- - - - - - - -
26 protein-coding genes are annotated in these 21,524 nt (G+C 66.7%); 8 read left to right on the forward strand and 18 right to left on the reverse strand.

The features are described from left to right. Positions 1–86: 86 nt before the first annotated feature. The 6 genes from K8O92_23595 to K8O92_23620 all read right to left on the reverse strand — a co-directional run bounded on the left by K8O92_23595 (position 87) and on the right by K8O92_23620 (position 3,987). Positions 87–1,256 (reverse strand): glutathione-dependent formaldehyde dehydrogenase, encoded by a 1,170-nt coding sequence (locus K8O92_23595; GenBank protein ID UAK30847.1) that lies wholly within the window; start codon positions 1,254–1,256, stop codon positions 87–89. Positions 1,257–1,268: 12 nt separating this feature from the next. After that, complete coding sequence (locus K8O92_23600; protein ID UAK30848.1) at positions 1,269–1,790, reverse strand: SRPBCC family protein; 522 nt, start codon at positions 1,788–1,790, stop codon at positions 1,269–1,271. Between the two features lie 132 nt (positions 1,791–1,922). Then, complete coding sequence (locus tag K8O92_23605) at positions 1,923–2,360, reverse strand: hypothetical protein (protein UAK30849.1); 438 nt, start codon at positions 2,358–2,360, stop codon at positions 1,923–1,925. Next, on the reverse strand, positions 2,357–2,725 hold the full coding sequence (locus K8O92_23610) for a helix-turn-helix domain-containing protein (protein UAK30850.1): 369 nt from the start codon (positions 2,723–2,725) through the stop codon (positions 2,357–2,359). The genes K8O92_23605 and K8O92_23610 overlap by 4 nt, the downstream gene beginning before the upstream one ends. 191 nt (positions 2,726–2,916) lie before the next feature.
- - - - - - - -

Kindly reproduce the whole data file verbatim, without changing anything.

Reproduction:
26 protein-coding genes are annotated in these 21,524 nt (G+C 66.7%); 8 read left to right on the forward strand and 18 right to left on the reverse strand.

The features are described from left to right. Positions 1–86: 86 nt before the first annotated feature. The 6 genes from K8O92_23595 to K8O92_23620 all read right to left on the reverse strand — a co-directional run bounded on the left by K8O92_23595 (position 87) and on the right by K8O92_23620 (position 3,987). Positions 87–1,256 (reverse strand): glutathione-dependent formaldehyde dehydrogenase, encoded by a 1,170-nt coding sequence (locus K8O92_23595; GenBank protein ID UAK30847.1) that lies wholly within the window; start codon positions 1,254–1,256, stop codon positions 87–89. Positions 1,257–1,268: 12 nt separating this feature from the next. After that, complete coding sequence (locus K8O92_23600; protein ID UAK30848.1) at positions 1,269–1,790, reverse strand: SRPBCC family protein; 522 nt, start codon at positions 1,788–1,790, stop codon at positions 1,269–1,271. Between the two features lie 132 nt (positions 1,791–1,922). Then, complete coding sequence (locus tag K8O92_23605) at positions 1,923–2,360, reverse strand: hypothetical protein (protein UAK30849.1); 438 nt, start codon at positions 2,358–2,360, stop codon at positions 1,923–1,925. Next, on the reverse strand, positions 2,357–2,725 hold the full coding sequence (locus K8O92_23610) for a helix-turn-helix domain-containing protein (protein UAK30850.1): 369 nt from the start codon (positions 2,723–2,725) through the stop codon (positions 2,357–2,359). The genes K8O92_23605 and K8O92_23610 overlap by 4 nt, the downstream gene beginning before the upstream one ends. 191 nt (positions 2,726–2,916) lie before the next feature.